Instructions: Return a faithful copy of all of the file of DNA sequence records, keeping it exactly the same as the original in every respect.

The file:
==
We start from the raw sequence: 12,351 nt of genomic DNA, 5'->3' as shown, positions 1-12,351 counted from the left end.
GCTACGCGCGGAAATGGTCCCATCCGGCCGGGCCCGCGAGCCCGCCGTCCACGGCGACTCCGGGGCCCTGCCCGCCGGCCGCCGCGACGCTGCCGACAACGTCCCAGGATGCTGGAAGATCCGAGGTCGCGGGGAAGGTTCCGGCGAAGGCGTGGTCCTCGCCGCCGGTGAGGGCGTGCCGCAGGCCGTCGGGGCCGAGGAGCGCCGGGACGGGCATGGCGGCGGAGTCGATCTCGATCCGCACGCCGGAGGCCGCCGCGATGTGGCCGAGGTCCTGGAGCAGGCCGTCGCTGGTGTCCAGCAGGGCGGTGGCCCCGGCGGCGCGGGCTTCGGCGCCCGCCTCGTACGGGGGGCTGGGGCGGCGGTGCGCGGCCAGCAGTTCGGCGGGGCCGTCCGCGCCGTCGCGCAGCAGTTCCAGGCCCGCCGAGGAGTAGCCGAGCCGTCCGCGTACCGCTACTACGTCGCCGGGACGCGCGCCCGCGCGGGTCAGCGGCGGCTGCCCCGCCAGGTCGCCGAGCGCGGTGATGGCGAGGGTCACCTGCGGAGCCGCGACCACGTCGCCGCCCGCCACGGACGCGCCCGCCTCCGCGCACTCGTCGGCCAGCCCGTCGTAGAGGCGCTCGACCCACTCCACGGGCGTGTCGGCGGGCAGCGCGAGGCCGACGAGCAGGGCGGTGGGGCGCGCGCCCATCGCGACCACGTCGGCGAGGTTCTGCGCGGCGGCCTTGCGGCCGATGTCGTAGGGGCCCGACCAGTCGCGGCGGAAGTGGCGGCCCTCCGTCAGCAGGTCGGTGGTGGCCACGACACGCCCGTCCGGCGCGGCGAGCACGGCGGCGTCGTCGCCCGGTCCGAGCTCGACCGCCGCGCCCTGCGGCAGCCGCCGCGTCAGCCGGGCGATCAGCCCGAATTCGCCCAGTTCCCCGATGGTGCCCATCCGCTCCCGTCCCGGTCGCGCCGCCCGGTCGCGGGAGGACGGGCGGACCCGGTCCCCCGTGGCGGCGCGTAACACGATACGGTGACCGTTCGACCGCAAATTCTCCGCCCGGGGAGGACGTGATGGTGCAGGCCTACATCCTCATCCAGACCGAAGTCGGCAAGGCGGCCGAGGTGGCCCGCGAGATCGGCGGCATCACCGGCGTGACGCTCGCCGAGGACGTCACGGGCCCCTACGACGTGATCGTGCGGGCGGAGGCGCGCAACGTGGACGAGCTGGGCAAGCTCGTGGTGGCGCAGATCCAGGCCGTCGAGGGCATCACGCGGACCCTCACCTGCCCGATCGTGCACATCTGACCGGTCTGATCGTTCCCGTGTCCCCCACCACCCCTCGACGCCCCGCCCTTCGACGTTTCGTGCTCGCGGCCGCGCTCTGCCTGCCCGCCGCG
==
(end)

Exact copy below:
We start from the raw sequence: 12,351 nt of genomic DNA, 5'->3' as shown, positions 1-12,351 counted from the left end.
GCTACGCGCGGAAATGGTCCCATCCGGCCGGGCCCGCGAGCCCGCCGTCCACGGCGACTCCGGGGCCCTGCCCGCCGGCCGCCGCGACGCTGCCGACAACGTCCCAGGATGCTGGAAGATCCGAGGTCGCGGGGAAGGTTCCGGCGAAGGCGTGGTCCTCGCCGCCGGTGAGGGCGTGCCGCAGGCCGTCGGGGCCGAGGAGCGCCGGGACGGGCATGGCGGCGGAGTCGATCTCGATCCGCACGCCGGAGGCCGCCGCGATGTGGCCGAGGTCCTGGAGCAGGCCGTCGCTGGTGTCCAGCAGGGCGGTGGCCCCGGCGGCGCGGGCTTCGGCGCCCGCCTCGTACGGGGGGCTGGGGCGGCGGTGCGCGGCCAGCAGTTCGGCGGGGCCGTCCGCGCCGTCGCGCAGCAGTTCCAGGCCCGCCGAGGAGTAGCCGAGCCGTCCGCGTACCGCTACTACGTCGCCGGGACGCGCGCCCGCGCGGGTCAGCGGCGGCTGCCCCGCCAGGTCGCCGAGCGCGGTGATGGCGAGGGTCACCTGCGGAGCCGCGACCACGTCGCCGCCCGCCACGGACGCGCCCGCCTCCGCGCACTCGTCGGCCAGCCCGTCGTAGAGGCGCTCGACCCACTCCACGGGCGTGTCGGCGGGCAGCGCGAGGCCGACGAGCAGGGCGGTGGGGCGCGCGCCCATCGCGACCACGTCGGCGAGGTTCTGCGCGGCGGCCTTGCGGCCGATGTCGTAGGGGCCCGACCAGTCGCGGCGGAAGTGGCGGCCCTCCGTCAGCAGGTCGGTGGTGGCCACGACACGCCCGTCCGGCGCGGCGAGCACGGCGGCGTCGTCGCCCGGTCCGAGCTCGACCGCCGCGCCCTGCGGCAGCCGCCGCGTCAGCCGGGCGATCAGCCCGAATTCGCCCAGTTCCCCGATGGTGCCCATCCGCTCCCGTCCCGGTCGCGCCGCCCGGTCGCGGGAGGACGGGCGGACCCGGTCCCCCGTGGCGGCGCGTAACACGATACGGTGACCGTTCGACCGCAAATTCTCCGCCCGGGGAGGACGTGATGGTGCAGGCCTACATCCTCATCCAGACCGAAGTCGGCAAGGCGGCCGAGGTGGCCCGCGAGATCGGCGGCATCACCGGCGTGACGCTCGCCGAGGACGTCACGGGCCCCTACGACGTGATCGTGCGGGCGGAGGCGCGCAACGTGGACGAGCTGGGCAAGCTCGTGGTGGCGCAGATCCAGGCCGTCGAGGGCATCACGCGGACCCTCACCTGCCCGATCGTGCACATCTGACCGGTCTGATCGTTCCCGTGTCCCCCACCACCCCTCGACGCCCCGCCCTTCGACGTTTCGTGCTCGCGGCCGCGCTCTGCCTGCCCGCCGCG